One of the questions raised by the numbers which show that U.S. transit does not compete well on energy-efficiency was how transit can fare so poorly. Our intuition, as well as what we are taught, makes us feel that a shared vehicle must be more efficient than a private vehicle. And indeed a well-shared vehicle certainly is better than a solo driver in one of todays oversized cars and light trucks.
But this is a consequence of many factors, and surprisingly, shared transportation is not an inherent winner. Let’s consider why.
We have tended to build our transit on large, heavy vehicles. This is necessary to have large capacities at rush hour, and to use fewer drivers. But a transit system must serve the public at all times if it is to be effectively. If you ride the transit, you need to know you can get back, and at other than rush hour, without a hugely long wait. The right answer would be to use big vehicles at rush hour and small ones in the off-peak hours, but no transit agency is willing to pay for multiple sets of vehicles. The right answer is to use half-size vehicles twice as often, but again, no agency wants to pay for this or to double the number of drivers. It’s not a cost-effective use of capital or the operating budget, they judge.
The urban vehicle of the future, as I predict it, is a small, one-person vehicle which resembles a modern electric tricycle with fiberglass shell. It will be fancier than that, with nicer seat, better suspension and other amenities, but chances are it only has to weigh very little. Quite possibly it will weigh less than the passenger — 100 to 200lbs.
Transit vehicles weigh a lot. A city bus comes in around 30,000 lbs. At its average load of 9 passengers, that’s over 3,000lbs of bus per passenger. Even full-up with 60 people (standing room) it’s 500lbs per passenger — better than a modern car with its average of 1.5 people, but still much worse than the ultralight.
Light rail vehicles are even worse. They aren’t light at all, weighing around 150,000lbs per car with 72 seats or over 200 people standing at full load. That means with everybody seated we’re moving 2000lbs per person (worse than the average car) and fully loaded around 600lbs of vehicle per person. The DoE says the average train carries 23 people — that’s 6,500lbs of vehicle per person, more than even light trucks and SUVs.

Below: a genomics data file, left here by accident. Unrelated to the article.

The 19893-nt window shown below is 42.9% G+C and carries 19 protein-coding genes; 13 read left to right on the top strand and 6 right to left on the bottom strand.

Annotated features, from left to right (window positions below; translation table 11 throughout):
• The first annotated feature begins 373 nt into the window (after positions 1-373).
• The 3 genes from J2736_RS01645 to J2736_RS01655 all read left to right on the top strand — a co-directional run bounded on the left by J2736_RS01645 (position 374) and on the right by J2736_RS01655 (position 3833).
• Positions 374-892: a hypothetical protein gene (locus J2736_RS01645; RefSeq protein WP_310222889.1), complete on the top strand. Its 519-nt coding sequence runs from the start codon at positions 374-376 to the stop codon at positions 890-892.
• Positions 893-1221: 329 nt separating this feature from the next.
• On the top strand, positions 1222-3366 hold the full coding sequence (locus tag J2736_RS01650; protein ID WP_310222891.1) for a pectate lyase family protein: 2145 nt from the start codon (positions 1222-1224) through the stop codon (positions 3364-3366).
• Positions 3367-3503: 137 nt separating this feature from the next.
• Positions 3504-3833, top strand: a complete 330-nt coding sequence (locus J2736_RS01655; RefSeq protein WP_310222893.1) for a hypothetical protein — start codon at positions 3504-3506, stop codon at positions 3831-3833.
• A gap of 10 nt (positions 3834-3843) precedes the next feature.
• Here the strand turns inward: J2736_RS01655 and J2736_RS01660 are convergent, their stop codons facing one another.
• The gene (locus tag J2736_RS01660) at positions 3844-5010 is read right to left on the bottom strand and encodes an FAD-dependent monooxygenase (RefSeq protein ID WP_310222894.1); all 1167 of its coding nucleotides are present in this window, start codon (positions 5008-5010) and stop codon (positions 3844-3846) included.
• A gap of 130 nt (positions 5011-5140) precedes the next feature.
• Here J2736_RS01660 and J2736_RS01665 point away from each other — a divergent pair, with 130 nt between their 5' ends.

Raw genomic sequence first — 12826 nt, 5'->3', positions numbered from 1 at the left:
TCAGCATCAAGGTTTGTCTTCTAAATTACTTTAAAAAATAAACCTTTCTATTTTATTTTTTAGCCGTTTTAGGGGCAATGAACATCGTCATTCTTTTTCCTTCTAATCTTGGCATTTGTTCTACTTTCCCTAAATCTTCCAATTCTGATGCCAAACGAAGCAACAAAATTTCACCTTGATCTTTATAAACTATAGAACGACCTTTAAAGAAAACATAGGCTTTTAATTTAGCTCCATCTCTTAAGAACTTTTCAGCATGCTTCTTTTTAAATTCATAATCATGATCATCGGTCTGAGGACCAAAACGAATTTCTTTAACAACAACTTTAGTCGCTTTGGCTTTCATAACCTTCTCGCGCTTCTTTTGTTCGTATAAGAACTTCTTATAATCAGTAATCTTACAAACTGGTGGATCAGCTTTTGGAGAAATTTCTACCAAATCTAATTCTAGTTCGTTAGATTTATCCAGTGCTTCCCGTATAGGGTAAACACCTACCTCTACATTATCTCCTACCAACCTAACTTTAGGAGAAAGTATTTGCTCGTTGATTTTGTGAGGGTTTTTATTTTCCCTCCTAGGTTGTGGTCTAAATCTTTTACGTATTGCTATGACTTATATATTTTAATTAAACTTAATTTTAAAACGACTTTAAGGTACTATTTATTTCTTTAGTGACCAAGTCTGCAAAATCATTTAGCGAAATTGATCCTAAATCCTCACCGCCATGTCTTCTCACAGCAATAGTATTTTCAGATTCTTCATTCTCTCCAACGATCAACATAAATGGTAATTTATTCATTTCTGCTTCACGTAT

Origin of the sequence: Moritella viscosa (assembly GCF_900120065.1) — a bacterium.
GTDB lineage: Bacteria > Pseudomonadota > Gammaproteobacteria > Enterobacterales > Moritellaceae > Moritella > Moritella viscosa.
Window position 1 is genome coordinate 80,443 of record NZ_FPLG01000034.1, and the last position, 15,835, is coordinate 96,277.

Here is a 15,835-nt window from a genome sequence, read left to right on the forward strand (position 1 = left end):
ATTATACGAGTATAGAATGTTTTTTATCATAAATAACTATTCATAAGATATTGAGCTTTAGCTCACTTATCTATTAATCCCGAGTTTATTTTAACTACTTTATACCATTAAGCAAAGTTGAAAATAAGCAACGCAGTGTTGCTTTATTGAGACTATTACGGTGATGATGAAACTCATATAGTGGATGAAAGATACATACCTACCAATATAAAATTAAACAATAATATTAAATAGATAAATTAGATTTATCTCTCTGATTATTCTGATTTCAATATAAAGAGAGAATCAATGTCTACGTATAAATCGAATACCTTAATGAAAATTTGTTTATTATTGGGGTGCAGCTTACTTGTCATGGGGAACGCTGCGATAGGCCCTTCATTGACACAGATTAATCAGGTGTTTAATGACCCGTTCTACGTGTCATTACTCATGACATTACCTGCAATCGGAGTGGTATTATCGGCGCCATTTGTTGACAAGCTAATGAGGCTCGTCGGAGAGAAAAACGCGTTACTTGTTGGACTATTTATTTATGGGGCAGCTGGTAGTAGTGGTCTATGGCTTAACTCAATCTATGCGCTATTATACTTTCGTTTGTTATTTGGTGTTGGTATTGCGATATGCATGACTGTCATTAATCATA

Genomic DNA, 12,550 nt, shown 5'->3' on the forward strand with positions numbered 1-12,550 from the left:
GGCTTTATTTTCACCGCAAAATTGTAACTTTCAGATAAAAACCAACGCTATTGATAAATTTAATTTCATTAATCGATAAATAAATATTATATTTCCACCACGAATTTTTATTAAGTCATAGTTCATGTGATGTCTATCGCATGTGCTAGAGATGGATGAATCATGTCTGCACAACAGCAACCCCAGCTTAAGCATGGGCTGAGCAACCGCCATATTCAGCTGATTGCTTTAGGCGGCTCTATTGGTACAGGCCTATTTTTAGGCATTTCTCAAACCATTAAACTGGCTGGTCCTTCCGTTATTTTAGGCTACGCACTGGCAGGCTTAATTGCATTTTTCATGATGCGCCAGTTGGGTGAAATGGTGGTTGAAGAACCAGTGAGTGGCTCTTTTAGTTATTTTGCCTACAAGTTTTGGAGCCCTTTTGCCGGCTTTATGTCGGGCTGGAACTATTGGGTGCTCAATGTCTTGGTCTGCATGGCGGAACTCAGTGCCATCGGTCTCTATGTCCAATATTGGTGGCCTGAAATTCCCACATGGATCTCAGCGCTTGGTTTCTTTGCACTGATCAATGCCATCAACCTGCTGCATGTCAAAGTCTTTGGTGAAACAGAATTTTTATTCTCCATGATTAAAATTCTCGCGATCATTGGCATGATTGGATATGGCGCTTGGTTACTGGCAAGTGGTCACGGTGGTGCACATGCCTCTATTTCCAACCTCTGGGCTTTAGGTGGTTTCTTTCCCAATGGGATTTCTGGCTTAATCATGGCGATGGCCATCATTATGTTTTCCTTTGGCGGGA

As most of the weight in vehicles comes from metal, the energy cost of manufacture of the vehicles is closely related to the weight. For the ultralight single person vehicles, most of the weight will actually be batteries, and only the frame will be metal.
Stop and Start
All this weight is even more expensive because transit vehicles have to start and stop all the time. On electric lines, they can put some of that stopping energy back into the grid. Hybrid cars put some of their stopping energy back into batteries. Ordinary diesel buses don’t do any of this, and even with the regeneration, the stopping and starting is highly wasteful — but unavoidable for shared transit. Cars stop and start at traffic lights and stop signs, of course, but far less often. And the automated cars of the future, which will plan their trip and speed to glide along perfectly with the lights may not have to stop much at all — and they’ll do it with electric regeneration, slowly.
Moving weight is only one use of energy, of course. There is also air-drag and rolling resistance. The drag coefficient of trains (1.8) and buses (around 1) is much worse than that of cars (.26 for a Prius) or low-slung streamlined vehicles (less than .1). However, here, the sharing is a win. 9 people on a bus do better than 2 in a car or 1 in an ultralight, but not much better. 23 people on a train do even better. Long intercity trains do even better here. Indeed it is long intercity trains that are the most efficient vehicle we currently use, because at high speeds, air drag is the largest drain of energy, and long trains can have the least drag per person compared to short vehicles. Because loss to drag goes up with the square of velocity, jet aircraft, even though they are highly aerodynamic, lose out because they go so quickly. (Of course that speed is not without its upsides.)
Commuter trains are our next best bet. They don’t go as fast, and they usually make only limited stops, and they usually run only at rush-hour so they have better load factors. Once they start having to run at all hours, they start to lose their gains.
Robotic single-passenger vehicles could also form virtual trains on the roads, following closely to gain much of the drag benefits of rail-based trains.
Rolling resistance also is not so bad for the large vehicles. Steel on steel, as found in rail, is 10x better than rubber on concrete, though light rail is not nearly as good due to both dirt and regular turns. However, rolling resistance also goes up with the weight, so a street car with much more weight per passenger loses the benefit it gets from being on rails.